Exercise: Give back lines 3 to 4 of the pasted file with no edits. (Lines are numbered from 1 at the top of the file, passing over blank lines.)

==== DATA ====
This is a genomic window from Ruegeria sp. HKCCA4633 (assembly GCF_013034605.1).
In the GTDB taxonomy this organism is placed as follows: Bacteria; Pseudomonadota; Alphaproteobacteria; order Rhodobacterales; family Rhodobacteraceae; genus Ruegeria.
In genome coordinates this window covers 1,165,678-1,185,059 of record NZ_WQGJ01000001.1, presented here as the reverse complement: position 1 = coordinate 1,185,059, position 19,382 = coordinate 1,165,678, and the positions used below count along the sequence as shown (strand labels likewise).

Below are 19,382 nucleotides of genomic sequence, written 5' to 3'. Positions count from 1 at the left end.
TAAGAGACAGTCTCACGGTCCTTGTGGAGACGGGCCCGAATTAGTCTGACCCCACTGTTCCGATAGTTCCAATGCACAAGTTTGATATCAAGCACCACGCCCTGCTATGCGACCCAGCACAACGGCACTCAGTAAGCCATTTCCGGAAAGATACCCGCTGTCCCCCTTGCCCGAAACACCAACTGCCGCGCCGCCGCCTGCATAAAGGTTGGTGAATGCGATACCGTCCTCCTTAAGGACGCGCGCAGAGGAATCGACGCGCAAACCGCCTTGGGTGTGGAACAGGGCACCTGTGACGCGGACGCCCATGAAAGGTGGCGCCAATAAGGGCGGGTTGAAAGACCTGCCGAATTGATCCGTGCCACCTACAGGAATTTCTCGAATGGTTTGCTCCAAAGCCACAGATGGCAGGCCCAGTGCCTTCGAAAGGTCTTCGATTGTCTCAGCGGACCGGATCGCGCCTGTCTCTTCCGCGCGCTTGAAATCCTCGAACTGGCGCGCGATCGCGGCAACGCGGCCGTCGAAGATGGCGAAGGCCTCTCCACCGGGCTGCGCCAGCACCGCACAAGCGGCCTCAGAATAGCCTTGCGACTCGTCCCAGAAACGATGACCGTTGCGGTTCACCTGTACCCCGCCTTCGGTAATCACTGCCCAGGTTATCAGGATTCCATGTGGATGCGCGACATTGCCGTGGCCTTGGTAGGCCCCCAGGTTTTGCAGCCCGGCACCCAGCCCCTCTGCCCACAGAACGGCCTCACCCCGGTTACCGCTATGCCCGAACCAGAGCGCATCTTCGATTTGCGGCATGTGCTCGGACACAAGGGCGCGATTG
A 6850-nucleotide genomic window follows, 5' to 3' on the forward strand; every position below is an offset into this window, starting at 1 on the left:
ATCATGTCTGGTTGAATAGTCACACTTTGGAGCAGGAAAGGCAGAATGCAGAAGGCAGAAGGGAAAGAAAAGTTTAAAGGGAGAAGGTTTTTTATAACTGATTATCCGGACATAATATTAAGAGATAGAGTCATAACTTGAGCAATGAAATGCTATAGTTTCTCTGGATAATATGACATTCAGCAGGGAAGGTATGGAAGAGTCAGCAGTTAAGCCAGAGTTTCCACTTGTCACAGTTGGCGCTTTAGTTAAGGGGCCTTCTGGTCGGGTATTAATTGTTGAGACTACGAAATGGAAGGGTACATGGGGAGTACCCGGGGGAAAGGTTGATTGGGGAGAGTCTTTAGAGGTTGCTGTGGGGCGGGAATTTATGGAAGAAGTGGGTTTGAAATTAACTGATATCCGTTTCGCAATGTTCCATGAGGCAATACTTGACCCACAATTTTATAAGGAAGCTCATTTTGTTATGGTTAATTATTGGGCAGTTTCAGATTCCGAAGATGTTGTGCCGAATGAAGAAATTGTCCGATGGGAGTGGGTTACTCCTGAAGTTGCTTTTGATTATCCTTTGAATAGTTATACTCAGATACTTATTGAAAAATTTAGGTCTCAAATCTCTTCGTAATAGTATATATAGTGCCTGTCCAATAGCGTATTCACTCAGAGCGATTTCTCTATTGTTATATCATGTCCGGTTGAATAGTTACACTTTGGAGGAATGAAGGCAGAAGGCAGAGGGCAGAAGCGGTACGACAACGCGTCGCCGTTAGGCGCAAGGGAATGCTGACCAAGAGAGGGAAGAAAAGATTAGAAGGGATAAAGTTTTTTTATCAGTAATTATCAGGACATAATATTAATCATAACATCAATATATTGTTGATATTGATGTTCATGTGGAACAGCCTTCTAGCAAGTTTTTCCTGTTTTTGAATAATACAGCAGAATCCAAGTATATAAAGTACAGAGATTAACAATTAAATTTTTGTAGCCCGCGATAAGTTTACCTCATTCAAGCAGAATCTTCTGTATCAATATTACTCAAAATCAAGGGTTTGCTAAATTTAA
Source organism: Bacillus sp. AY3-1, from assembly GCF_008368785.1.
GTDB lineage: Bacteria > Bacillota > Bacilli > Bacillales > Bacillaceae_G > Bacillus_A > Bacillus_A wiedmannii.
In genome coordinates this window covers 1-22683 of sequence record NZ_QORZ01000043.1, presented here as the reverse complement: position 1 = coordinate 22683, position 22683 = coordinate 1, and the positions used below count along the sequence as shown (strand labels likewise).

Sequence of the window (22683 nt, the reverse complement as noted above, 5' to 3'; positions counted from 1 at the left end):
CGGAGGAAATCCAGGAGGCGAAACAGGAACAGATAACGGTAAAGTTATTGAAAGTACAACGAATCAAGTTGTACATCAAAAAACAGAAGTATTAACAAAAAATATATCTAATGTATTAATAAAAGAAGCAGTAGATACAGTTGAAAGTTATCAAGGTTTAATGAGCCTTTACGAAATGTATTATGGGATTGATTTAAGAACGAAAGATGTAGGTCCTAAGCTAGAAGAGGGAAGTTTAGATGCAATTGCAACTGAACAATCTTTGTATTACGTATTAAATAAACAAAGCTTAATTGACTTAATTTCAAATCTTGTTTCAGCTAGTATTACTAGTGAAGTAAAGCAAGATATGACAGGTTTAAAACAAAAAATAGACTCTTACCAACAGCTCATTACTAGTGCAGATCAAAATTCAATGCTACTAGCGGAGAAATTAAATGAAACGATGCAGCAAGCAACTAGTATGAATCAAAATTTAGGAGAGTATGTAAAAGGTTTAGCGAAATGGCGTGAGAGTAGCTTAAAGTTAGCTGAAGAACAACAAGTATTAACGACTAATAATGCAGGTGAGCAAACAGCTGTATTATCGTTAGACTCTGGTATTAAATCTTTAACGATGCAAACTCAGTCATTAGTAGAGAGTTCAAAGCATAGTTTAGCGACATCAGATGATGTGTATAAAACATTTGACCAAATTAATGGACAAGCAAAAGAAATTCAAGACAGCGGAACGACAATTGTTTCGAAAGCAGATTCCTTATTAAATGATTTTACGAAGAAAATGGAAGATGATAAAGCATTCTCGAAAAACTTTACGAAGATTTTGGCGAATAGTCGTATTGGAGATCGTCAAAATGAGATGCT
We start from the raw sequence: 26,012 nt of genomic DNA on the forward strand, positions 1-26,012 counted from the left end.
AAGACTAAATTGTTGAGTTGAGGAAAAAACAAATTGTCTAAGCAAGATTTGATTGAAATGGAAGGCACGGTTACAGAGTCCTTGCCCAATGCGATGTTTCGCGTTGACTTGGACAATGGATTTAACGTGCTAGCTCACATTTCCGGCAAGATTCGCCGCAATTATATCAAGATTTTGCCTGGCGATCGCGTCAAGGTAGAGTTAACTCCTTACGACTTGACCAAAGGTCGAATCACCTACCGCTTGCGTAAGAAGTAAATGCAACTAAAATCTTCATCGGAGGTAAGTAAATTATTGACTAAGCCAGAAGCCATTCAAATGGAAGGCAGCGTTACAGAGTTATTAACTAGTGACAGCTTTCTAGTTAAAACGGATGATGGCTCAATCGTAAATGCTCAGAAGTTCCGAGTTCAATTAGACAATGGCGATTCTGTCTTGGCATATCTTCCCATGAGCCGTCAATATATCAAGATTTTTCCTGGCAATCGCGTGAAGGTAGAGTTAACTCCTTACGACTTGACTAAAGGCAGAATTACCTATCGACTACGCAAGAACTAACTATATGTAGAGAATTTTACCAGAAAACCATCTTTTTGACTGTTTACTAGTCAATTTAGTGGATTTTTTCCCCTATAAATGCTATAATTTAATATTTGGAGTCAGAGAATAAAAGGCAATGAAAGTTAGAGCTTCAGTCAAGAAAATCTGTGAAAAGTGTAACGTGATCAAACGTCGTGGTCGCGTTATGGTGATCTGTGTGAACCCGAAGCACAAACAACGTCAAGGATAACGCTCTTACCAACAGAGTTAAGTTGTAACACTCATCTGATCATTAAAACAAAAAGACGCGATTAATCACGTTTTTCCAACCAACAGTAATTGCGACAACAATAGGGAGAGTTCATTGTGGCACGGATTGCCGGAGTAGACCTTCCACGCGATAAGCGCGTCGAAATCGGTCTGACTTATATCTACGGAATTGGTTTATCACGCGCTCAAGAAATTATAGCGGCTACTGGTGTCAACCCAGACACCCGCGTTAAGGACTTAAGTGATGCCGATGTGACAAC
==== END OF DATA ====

In genome coordinates this window covers 1,165,678-1,185,059 of record NZ_WQGJ01000001.1, presented here as the reverse complement: position 1 = coordinate 1,185,059, position 19,382 = coordinate 1,165,678, and the positions used below count along the sequence as shown (strand labels likewise).

Below are 19,382 nucleotides of genomic sequence, written 5' to 3'. Positions count from 1 at the left end.